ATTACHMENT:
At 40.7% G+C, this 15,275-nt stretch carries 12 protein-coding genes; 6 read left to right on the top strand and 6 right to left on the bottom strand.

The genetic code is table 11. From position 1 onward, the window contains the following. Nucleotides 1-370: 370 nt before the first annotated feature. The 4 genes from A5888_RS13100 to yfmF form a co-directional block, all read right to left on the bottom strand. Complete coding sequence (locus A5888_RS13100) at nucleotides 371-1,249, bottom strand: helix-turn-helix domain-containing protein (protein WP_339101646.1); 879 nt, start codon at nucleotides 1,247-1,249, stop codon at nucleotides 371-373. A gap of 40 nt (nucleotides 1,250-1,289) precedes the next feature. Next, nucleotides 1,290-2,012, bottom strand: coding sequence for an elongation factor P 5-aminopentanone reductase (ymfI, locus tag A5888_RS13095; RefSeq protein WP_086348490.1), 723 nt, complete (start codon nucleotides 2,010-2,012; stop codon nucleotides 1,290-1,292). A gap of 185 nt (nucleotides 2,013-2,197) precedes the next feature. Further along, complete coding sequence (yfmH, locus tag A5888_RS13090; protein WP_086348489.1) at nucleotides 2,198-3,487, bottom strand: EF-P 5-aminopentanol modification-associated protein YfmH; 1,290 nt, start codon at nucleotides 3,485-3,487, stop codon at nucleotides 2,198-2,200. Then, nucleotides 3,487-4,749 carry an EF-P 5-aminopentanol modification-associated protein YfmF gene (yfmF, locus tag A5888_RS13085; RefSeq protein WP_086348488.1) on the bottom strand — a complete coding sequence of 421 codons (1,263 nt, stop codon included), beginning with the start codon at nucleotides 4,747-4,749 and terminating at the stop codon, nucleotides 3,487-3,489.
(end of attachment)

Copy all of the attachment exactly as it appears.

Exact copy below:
At 40.7% G+C, this 15,275-nt stretch carries 12 protein-coding genes; 6 read left to right on the top strand and 6 right to left on the bottom strand.

The genetic code is table 11. From position 1 onward, the window contains the following. Nucleotides 1-370: 370 nt before the first annotated feature. The 4 genes from A5888_RS13100 to yfmF form a co-directional block, all read right to left on the bottom strand. Complete coding sequence (locus A5888_RS13100) at nucleotides 371-1,249, bottom strand: helix-turn-helix domain-containing protein (protein WP_339101646.1); 879 nt, start codon at nucleotides 1,247-1,249, stop codon at nucleotides 371-373. A gap of 40 nt (nucleotides 1,250-1,289) precedes the next feature. Next, nucleotides 1,290-2,012, bottom strand: coding sequence for an elongation factor P 5-aminopentanone reductase (ymfI, locus tag A5888_RS13095; RefSeq protein WP_086348490.1), 723 nt, complete (start codon nucleotides 2,010-2,012; stop codon nucleotides 1,290-1,292). A gap of 185 nt (nucleotides 2,013-2,197) precedes the next feature. Further along, complete coding sequence (yfmH, locus tag A5888_RS13090; protein WP_086348489.1) at nucleotides 2,198-3,487, bottom strand: EF-P 5-aminopentanol modification-associated protein YfmH; 1,290 nt, start codon at nucleotides 3,485-3,487, stop codon at nucleotides 2,198-2,200. Then, nucleotides 3,487-4,749 carry an EF-P 5-aminopentanol modification-associated protein YfmF gene (yfmF, locus tag A5888_RS13085; RefSeq protein WP_086348488.1) on the bottom strand — a complete coding sequence of 421 codons (1,263 nt, stop codon included), beginning with the start codon at nucleotides 4,747-4,749 and terminating at the stop codon, nucleotides 3,487-3,489.